So let’s talk about race.
Every day.
For a whole month.


Let’s celebrate Black History—in a momentous, tumultuous, and historic time in America through the amplification of Black voices, past and present, at the University of Michigan. This was the premise for our February U-M Social content strategy, as we sought to strike the perfect balance between performative acts of solidarity and genuine action to show continued intentionality and progress. It’s important to acknowledge the University of Michigan’s checkered past vis a vis issues impacting the Black community, and that makes it vitally important to ensure that the messages, stories, and visuals get it right. With this as our charge, we tackled February and conveyed the Black experience at U-M head on.

At its heart, the purpose of Black History Month is to honor those who came before, steadfastly serve those around us today, and pave the way for those to come.

At a university where the Black population represents less than 4 percent of the student body—and the non-student-athlete Black population is less than 1 percent—we centered our strategy on highlighting the achievements of those who fought for change, those who fought to be heard, and those who laid the groundwork for the  students, faculty, and staff that are here at U-M today.

In honor of those who came before, we looked to our alumni, some of whom have gone on to become Olympians, doctors, scholars, scientists, and much more. We shared their stories of trial and tribulation and their spirit of determination to stand tall in the face of adversity. One of the most eye-opening commonalities between these historical stories of Black Wolverines was that they all reflected the societal struggle for equality the Black community was experiencing across the United States. To many today, the fact that Black Americans were facing pronounced hardships in the 1960s, just a mere 55-60 years ago, is often forgotten. The tenacity of those fighting for equal rights across the nation was shared with those fighting for recognition, representation, and acceptance across our own university, making our efforts to share these lessons vitally important as we continue to shape the future.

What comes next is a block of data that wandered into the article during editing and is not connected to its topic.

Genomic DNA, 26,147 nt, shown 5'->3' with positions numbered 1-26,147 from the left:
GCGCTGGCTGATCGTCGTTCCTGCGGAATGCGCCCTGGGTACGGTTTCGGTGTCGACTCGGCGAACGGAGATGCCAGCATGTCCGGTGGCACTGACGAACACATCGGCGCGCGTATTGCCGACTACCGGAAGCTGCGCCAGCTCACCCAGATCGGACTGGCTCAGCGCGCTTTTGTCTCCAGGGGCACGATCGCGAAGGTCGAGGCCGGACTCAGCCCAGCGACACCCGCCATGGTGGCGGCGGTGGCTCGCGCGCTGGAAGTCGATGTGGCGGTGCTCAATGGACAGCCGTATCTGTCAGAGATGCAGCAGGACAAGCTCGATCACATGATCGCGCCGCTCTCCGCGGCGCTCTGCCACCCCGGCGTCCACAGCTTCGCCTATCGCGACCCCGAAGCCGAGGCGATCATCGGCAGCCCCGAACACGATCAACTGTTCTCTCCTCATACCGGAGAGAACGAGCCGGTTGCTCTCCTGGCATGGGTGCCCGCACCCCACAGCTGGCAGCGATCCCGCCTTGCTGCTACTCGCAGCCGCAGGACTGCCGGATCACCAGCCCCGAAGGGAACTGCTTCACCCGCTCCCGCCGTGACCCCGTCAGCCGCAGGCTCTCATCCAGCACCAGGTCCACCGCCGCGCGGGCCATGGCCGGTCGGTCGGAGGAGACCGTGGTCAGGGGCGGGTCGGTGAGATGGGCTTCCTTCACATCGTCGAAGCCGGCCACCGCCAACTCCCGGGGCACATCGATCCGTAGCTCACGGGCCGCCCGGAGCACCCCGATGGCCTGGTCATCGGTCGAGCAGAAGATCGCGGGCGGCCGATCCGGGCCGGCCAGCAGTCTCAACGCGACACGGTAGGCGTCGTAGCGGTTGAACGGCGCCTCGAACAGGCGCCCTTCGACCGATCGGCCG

Steadfastly serving those around us came in the form of sharing personal narratives and reflections from current students and young alumni. Whether an undergraduate student studying engineering or a graduate student pursuing an advanced degree in music education, the sentiment of collective solidarity within the Black community at U-M was felt widely in their testimonials. Amid an ongoing pandemic, in a nation that has spent the last year struggling with societal discontent and protests against police brutality and systemic racism, the messages of unity and survival shared throughout this month showed small flickers of hope in the darkness. And in a sea of faces, where Black faces are few and far between, the simple joy and reassurance of encountering a smile from across a room, or in your feed, from someone who looks like you, is sometimes all that is needed to make it through a tough day.  

I remember my first class at U-M, organic chemistry. As I sat in a room of nearly 400 students, I quickly realized that I was the only one. The only Black student in a class of close to 400 students.

Four hundred. In that moment I felt extreme pride, to be the one, but also the pain of isolation and loneliness that comes from the fear of not fitting in. On that day, I chose to seize the opportunity provided to me by being ‘the one’; to speak up and speak out, to share experiences and messages that some otherwise would not otherwise hear. 

As the saying goes, it takes a village to raise a family, and Black Wolverines are a family whether they know one another personally or not. Each of us owes a deep sense of gratitude to our Black Wolverine ancestors, and carries  a sense of responsibility for those who will represent us in the future. This is most poignantly reflected in the words of  Jessica Robinson, Ford School of Public Policy sophomore and U-M volleyball player:


Being a black student-athlete means throwing the mini volleyballs to the little girl with Afro puffs in the stands during the pre-show because I want to make sure someone does, someone lets her know that she’s seen. It’s being a role model and example whether you like it or not and having the courage to use that position and status as a Black student-athlete to make change wherever you can.”


The online reaction to posts like Jessica’s and others has shown just how meaningful this undertaking has been. Community members and alumni from around the world have chimed in to offer encouraging sentiments. Fellow classmates have lifted each other up with praise and affirmation, and prospective students have been given the opportunity to see themselves and the excellence of the Black community reflected back on them.


But it has not been all sunshine and roses. The smattering of hostile comments reveals the world we currently live in, a world that includes  hate but will not be consumed by it. A world where the hardship and struggle of one generation can inspire the growth and determination of the next. A world where dedicating social media feeds to depicting the breadth and depth of Black excellence at the University of Michigan during Black History Month is not only heartwarming, but essential. 


So let’s talk about race.
Every day.


This blog piece was written by Josh Nichols, #UMSocial Intern and Michigan Ross Graduate Student and edited by @NikkiSunstrum, U-M Director of Social Media and Public Engagement. 

The 2021 Black History Month Instagram grid was a joint project by Mr. Nichols and Cam Turner, #UMSocial Intern and Junior in the School of Literature, Science and the Arts.